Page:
Many biographical works and articles about Elias Howe, Jr., (1819 - 1867) inventor of the lockstitch sewing machine, mention his brief time working in Lowell. Some of these accounts incorrectly place Howe in a textile factory but, in fact, he worked at the Lowell Machine Shop, where the machinery for the mills, in addition to other technologies, was designed and produced.
A financial crisis known as the Panic of 1837 caused Howe to lose his job in Lowell. The story goes that he went to work in Cambridge for a few months, then went to work in Boston where he heard about the idea of a sewing machine. He later moved back to Cambridge, Massachusetts where, after long hours of work and some trial and error, he invented the machine. On September 10, 1846, Howe was awarded the first United States patent for a sewing machine using a lockstitch design.
The Lowell Machine Shop, c. 1850
The whole story of the sewing machine is both interesting and involved and won’t be recounted here. The purpose of this retelling is to point out some of the inaccuracies that exist in some popular accounts, and to emphasize the Lowell connections in the story.
Elias Howe was born in 1819 in Spencer, Massachusetts. His father’s farm was said to have a gristmill, a sawmill, and a shingle machine. His uncle Tyler Howe invented of the Spring Bed and his uncle William Howe, invented of the Truss Bridge.
The Howe Family homestead where Elias Howe, Jr., and his uncles, Tyler and William Howe, inventor of the Truss Bridge, were born. A monument commemorating the three inventors marks the site of the homestead.
In History of the Sewing Machine, published in 1867, the year of Howe's death, biographer James Parton (1822 - 1891) wrote:
“One of his young friends returning from Lowell about this time [age 16], gave him such a pleasing description of that famous town that he was on fire to go thither. In 1835, with his parent’s reluctant consent, he went to Lowell, and obtained a learner’s place in a large manufactory of cotton machinery, where he remained until the crash of 1837 closed the mills of Lowell and sent him adrift, a seeker after work.” [Note: the economic Panic of 1837 had profound negative effects, but did not close the mills of Lowell.]
The “large manufactory of cotton machinery” mentioned in the quote was the Lowell Machine Shop. Before, during, and after Howe’s short tenure, this machine shop was the Menlo Park or the Silicon Valley of its time. The Lowell Machine Shop was not just about producing the equipment for the mills, it was also a research and development hub where some of the period’s best engineers worked.
As examples of the shop's importance, we can look at who was at the machine shop during Howe’s brief tenure there. George Washington Whistler (1800 – 1849), the father of the painter James McNeil Whistler, directed the building of the machine shop's first locomotive in the shop in 1835. To accomplish this, he took apart an imported English locomotive to learn how it was constructed. From the components, Whistler developed plans that the shop used to manufacture its own locomotives. Within three years, the machine shop had manufactured 32 locomotives.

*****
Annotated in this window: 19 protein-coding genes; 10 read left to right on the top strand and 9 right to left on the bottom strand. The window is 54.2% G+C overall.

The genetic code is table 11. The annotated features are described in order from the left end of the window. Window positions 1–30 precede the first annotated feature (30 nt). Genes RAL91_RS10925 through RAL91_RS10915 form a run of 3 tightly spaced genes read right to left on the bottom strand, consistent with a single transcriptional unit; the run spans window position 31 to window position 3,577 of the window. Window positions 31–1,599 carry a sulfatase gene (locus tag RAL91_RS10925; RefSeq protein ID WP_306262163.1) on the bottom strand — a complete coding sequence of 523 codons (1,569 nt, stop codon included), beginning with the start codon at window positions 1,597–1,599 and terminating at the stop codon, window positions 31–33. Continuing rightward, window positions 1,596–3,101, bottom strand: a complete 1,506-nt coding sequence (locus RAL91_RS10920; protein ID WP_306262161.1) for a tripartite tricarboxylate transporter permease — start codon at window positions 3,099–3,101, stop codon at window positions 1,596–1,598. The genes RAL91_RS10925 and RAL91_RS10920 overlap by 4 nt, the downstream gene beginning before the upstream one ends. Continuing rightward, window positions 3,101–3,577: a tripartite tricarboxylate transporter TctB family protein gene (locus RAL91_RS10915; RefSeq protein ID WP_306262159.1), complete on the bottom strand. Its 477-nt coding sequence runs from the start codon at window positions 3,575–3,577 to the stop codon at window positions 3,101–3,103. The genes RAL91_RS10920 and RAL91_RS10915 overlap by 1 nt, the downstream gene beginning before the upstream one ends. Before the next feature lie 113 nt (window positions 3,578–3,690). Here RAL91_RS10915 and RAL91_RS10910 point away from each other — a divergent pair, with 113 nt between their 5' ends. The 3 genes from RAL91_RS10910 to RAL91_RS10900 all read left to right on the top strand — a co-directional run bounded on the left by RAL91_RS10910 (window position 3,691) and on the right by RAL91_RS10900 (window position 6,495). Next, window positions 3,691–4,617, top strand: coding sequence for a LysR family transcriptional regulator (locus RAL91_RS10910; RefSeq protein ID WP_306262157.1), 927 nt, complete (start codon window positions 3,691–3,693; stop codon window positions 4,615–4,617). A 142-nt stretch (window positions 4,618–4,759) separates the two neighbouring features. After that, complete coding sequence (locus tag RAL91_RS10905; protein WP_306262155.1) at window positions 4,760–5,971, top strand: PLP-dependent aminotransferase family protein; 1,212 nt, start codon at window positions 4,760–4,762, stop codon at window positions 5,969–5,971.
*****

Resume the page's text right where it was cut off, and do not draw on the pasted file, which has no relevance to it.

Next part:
The Boston Athenaeum Digital Collection
James Bicheno Francis (1815 –1892), who began working in the shop around 1834 and took charge of the machine shop in 1837 after Whistler resigned, was working there at the same time as Howe. Francis later re-engineered the city's canal system and oversaw the mills’ transition to turbines for power, as the Lowell Machine Shop became a leader in the manufacture of the eponymous Francis Turbine, the most common water turbine in use today. The Great Gate at the entrance of the Pawtucket Canal (also known as Francis' Folly and Francis Gate) was designed by Francis in 1848 and was completed in 1850. The gate protected Lowell from devastating floods in 1852, 1936, 2006, and 2007.
The fact that the main work of the Lowell Machine Shop was textile machinary was also important to the invention story. When Elias found his solution to the problem of making a sewing machine, it used a lockstitch, which is a weaving stitch rather that a chain stitch, which is a knitting stitch. So, his familiarity with the workings of textile machinery contributed to his thinking.
Howe's next moves are reported inconsistently in various naratives. The following is the best that I could assemble based on available innformation. First he worked in Cambridge for a few months. Then, he got a position at the shop of Ari Davis on Cornhill in Boston. This is where what I will call “the conversation” took place in 1839. He later moved back to Cambridge, and worked in the attic of an old schoolmate, George Fisher, who provided other support as well. Here, he invented the machine in 1845. On September 10, 1846, he was awarded the first United States patent for a sewing machine using a lockstitch design
Ari Davis, the owner of the shop on Cornhill, had strong Lowell connections. He lived for a while in Lowell, worked at the The Lowell Machine shop, married a woman from Lowell, had business connections to Lowell, had a brother who was a long time resident of Lowell, died in Lowell, and is buried at the Lowell Cemetery.
I have not found the specific connection between Ari Davis and Elias Howe, but I doubt that he ended up working at Davis's Boston shop coincidently. Did Ari work with Elias at the machine shop? Was it a family or social connection?
According to Zina Stone in The Introduction of the Telegraph, the Telephone, and the Daguerreotype into Lowell (1892):